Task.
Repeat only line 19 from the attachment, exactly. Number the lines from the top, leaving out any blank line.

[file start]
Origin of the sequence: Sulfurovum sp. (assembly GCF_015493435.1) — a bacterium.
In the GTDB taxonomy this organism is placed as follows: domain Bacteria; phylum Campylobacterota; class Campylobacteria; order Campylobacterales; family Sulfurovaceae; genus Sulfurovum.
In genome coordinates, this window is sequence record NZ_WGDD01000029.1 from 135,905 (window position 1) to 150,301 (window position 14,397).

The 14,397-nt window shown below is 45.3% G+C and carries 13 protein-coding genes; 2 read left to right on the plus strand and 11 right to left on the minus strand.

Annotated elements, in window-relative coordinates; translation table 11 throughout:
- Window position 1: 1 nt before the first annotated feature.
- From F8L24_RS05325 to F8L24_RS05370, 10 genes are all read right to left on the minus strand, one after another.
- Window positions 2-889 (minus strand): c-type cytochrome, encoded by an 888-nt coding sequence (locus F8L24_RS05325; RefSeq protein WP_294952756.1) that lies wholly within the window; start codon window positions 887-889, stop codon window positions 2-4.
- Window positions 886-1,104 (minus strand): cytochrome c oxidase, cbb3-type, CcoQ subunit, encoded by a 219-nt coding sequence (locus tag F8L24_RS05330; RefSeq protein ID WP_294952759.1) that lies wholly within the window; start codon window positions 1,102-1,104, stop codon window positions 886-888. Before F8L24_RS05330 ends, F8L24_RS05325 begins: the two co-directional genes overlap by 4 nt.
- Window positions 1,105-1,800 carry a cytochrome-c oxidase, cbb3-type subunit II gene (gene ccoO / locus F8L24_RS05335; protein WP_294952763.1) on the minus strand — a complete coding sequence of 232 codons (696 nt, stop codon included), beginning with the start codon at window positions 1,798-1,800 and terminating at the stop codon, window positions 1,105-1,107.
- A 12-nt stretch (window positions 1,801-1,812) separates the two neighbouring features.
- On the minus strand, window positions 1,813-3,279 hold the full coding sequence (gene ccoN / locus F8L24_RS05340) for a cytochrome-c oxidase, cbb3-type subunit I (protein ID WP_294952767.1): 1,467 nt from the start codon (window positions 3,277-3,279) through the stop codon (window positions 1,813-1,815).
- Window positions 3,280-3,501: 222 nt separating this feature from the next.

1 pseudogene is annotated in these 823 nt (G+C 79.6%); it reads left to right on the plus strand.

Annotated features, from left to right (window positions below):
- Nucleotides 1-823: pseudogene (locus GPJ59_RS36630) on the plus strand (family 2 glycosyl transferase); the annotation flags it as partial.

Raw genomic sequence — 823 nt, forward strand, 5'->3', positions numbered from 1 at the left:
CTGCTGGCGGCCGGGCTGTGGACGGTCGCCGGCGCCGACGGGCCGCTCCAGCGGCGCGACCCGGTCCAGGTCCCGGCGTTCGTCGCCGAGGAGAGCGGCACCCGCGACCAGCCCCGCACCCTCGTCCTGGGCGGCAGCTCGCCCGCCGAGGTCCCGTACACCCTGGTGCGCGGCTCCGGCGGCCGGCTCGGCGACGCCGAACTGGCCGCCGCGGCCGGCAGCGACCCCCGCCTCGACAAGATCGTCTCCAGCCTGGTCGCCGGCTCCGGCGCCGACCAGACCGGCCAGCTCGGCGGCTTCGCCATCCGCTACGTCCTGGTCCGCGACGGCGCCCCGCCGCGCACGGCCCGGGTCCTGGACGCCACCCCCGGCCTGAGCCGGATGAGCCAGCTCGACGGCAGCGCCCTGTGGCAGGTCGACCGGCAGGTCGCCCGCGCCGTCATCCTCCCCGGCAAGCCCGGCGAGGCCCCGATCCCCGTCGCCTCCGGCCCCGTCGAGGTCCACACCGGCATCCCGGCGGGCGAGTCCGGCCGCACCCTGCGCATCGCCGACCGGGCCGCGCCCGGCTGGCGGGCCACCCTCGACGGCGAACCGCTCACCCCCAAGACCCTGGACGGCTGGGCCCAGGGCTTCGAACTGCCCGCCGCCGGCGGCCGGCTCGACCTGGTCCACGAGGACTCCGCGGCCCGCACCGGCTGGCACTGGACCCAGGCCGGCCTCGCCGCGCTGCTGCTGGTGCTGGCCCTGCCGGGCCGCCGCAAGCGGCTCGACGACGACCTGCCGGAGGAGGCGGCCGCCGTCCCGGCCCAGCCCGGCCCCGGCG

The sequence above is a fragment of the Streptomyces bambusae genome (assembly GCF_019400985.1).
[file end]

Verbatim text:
The sequence above is a fragment of the Streptomyces bambusae genome (assembly GCF_019400985.1).